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Thread: Default edge size Vs. stropping touching area

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    Default Default edge size Vs. stropping touching area

    Hello,
    I've just gotten my Dovo Forestal from the retailer. I've noticed that the edge is really narrow, about 1/3 of a mm.
    Moreover while stropping I could see that the trop touches a much wider part of the blade.
    I know straight razors never comes ready to use and needs a good strop to be ready. However, it seems there is much more work to do because basically I am stropping (or honing) a part that doesn't have the same angle as the edge. Am I being clear?
    In other words, the angle of the default edge is more acute than what the strop or hone can reach

    Hope people can help me with that
    thanks a lot

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    ace
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    The bevel (actually not the edge itself) SHOULD appear narrow. That is a sign of a properly formed bevel. The edge itself should not even be visible. What you are describing is the bevel size in relation to the remainder of the unhoned blade. What you are seeing is normal. The whole blade will be stropped, but the effect of the stropping is experienced only by the bevel itself. Why is that? It is because the strop is comparatively soft (compared to a hone) and the leather will affect the edge because the blade lightly presses into the leather and the leather then touches, strops and improves the edge. This is part of what make stropping seem like magic, because you can't really see it happen. It does happen, however, and good stropping has wonderful effects on edge maintenance.
    JeffR and lindyhop66 like this.

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    I see what you mean about the bevel not being seen but the fact is, I can clearly see the start of the edge on my blade. As if it was sharpened in a grinding tool. It's a default basic sharpening I guess...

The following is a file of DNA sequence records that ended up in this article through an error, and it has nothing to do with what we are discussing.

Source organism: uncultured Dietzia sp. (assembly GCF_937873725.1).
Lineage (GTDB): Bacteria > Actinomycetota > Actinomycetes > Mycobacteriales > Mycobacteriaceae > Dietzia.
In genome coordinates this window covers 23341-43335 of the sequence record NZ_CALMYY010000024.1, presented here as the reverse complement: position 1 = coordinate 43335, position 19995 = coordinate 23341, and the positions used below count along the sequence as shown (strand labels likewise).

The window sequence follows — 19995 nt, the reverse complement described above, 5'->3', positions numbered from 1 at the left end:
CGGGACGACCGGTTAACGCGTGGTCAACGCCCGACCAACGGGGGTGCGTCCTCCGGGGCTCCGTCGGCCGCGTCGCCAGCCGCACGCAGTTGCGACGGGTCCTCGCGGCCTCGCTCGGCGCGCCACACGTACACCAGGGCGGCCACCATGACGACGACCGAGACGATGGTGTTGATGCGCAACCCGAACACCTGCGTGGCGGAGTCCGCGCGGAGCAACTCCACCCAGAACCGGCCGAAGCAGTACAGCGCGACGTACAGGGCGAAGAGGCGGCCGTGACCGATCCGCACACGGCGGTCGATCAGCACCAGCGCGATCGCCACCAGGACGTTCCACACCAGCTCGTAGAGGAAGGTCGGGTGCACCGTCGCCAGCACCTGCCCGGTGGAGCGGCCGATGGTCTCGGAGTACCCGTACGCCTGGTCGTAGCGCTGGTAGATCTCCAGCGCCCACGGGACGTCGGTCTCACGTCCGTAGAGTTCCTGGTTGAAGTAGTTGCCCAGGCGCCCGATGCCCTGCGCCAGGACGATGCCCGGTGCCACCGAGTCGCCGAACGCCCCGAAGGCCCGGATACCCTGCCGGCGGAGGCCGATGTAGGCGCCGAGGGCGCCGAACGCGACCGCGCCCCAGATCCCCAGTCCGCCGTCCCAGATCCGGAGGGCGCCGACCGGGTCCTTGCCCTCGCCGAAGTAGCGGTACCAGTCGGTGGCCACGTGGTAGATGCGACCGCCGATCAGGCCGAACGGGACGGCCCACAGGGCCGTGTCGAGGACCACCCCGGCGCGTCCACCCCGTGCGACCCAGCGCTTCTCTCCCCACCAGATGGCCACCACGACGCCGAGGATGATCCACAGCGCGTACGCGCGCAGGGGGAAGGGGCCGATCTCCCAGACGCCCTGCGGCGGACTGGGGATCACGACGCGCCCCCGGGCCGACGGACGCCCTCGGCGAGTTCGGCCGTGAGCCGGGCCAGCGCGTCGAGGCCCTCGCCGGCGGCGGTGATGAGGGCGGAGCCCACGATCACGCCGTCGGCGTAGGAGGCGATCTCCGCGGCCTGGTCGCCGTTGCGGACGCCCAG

Should I hone it and smooth this edge line out?

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    No. Before you do anything, post a picture here of what you think is the problem.
    Because chances are there is nothing wrong, and honing it could be unnecessary, not to mention problematic if you don't have the tools / skills yet.
    Til shade is gone, til water is gone, Into the shadow with teeth bared, screaming defiance with the last breath.
    To spit in Sightblinder’s eye on the Last Day

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    Name:  DSCN0458.jpg
Views: 264
Size:  33.0 KBName:  DSCN0456.jpg
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    Here we go.
    These picture you can see the clear division between the edge and the rest of the blade.
    If you look carefully at the first picture you will see a subtle brighter area close to the edge. That's the area where the strop touches

    Thanks a lot for the quick comments!

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    How does it shave?

    Did the retailer hone it or is it the factory edge? I have heard that the factory edge is getting better and may only need a good strop, but the historical consensus seems to be that it needs some attention from a pro. Either way, it is not a bad idea to get in touch with someone to hone your blade. If you're interested in learning the skill, I would highly suggest learning on a couple blades you aren't overly attached to.

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    I did a quick newspaper strop before using it... I'd say it wasn't a smooth pleasant shave (my first shave ever though, difficult to compare), but did the job.

    I bought it from "Scissor & Co" in amazon. I don't think they honed it, they didn't say anything about it. Almost sure it's a factory edge which for a first shave wasn't that bad.

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    Quote Originally Posted by Henrique View Post
    I see what you mean about the bevel not being seen but the fact is, I can clearly see the start of the edge on my blade. As if it was sharpened in a grinding tool. It's a default basic sharpening I guess...
    Should I hone it and smooth this edge line out?
    As others have said, photos can be more helpful here than words. I certainly did not mean to create the impression that the bevel cannot be seen. It ideally should be narrow, but it should be visible. Looking at the edge, edge-on, the edge should be impossible to see. In my experience, if you can see it there is something wrong with it. When I hold a blade edge up under a bright light, I may be able to see the sides of the bevel, but the edge (because it is so sharp that it is not reflecting light) should be invisible.

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